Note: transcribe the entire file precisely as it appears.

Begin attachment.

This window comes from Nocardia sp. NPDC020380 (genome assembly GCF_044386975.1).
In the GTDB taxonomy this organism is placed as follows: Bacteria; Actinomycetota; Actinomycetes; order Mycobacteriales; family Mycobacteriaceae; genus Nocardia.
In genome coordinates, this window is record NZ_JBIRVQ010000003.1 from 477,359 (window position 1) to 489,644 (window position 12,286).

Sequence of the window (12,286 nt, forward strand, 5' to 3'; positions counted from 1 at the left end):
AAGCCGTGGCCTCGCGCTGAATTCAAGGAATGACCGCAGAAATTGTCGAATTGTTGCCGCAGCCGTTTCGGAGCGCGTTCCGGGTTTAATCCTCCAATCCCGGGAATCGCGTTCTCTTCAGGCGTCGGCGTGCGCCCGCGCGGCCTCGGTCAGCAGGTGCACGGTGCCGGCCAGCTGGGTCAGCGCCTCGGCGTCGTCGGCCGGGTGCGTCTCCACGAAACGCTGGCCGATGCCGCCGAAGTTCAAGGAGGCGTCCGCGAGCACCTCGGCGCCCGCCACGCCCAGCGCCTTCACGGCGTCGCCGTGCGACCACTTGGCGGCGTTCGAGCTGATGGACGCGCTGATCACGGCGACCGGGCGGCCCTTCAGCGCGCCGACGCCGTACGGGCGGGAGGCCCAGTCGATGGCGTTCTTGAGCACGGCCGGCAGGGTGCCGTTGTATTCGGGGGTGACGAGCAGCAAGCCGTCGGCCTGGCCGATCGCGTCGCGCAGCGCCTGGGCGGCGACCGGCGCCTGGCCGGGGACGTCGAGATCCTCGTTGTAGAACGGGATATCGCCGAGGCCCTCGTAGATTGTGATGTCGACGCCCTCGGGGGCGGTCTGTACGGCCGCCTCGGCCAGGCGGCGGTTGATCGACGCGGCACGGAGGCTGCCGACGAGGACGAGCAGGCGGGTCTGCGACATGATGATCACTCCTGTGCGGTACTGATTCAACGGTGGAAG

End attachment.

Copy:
This window comes from Nocardia sp. NPDC020380 (genome assembly GCF_044386975.1).
In the GTDB taxonomy this organism is placed as follows: Bacteria; Actinomycetota; Actinomycetes; order Mycobacteriales; family Mycobacteriaceae; genus Nocardia.
In genome coordinates, this window is record NZ_JBIRVQ010000003.1 from 477,359 (window position 1) to 489,644 (window position 12,286).

Sequence of the window (12,286 nt, forward strand, 5' to 3'; positions counted from 1 at the left end):
AAGCCGTGGCCTCGCGCTGAATTCAAGGAATGACCGCAGAAATTGTCGAATTGTTGCCGCAGCCGTTTCGGAGCGCGTTCCGGGTTTAATCCTCCAATCCCGGGAATCGCGTTCTCTTCAGGCGTCGGCGTGCGCCCGCGCGGCCTCGGTCAGCAGGTGCACGGTGCCGGCCAGCTGGGTCAGCGCCTCGGCGTCGTCGGCCGGGTGCGTCTCCACGAAACGCTGGCCGATGCCGCCGAAGTTCAAGGAGGCGTCCGCGAGCACCTCGGCGCCCGCCACGCCCAGCGCCTTCACGGCGTCGCCGTGCGACCACTTGGCGGCGTTCGAGCTGATGGACGCGCTGATCACGGCGACCGGGCGGCCCTTCAGCGCGCCGACGCCGTACGGGCGGGAGGCCCAGTCGATGGCGTTCTTGAGCACGGCCGGCAGGGTGCCGTTGTATTCGGGGGTGACGAGCAGCAAGCCGTCGGCCTGGCCGATCGCGTCGCGCAGCGCCTGGGCGGCGACCGGCGCCTGGCCGGGGACGTCGAGATCCTCGTTGTAGAACGGGATATCGCCGAGGCCCTCGTAGATTGTGATGTCGACGCCCTCGGGGGCGGTCTGTACGGCCGCCTCGGCCAGGCGGCGGTTGATCGACGCGGCACGGAGGCTGCCGACGAGGACGAGCAGGCGGGTCTGCGACATGATGATCACTCCTGTGCGGTACTGATTCAACGGTGGAAG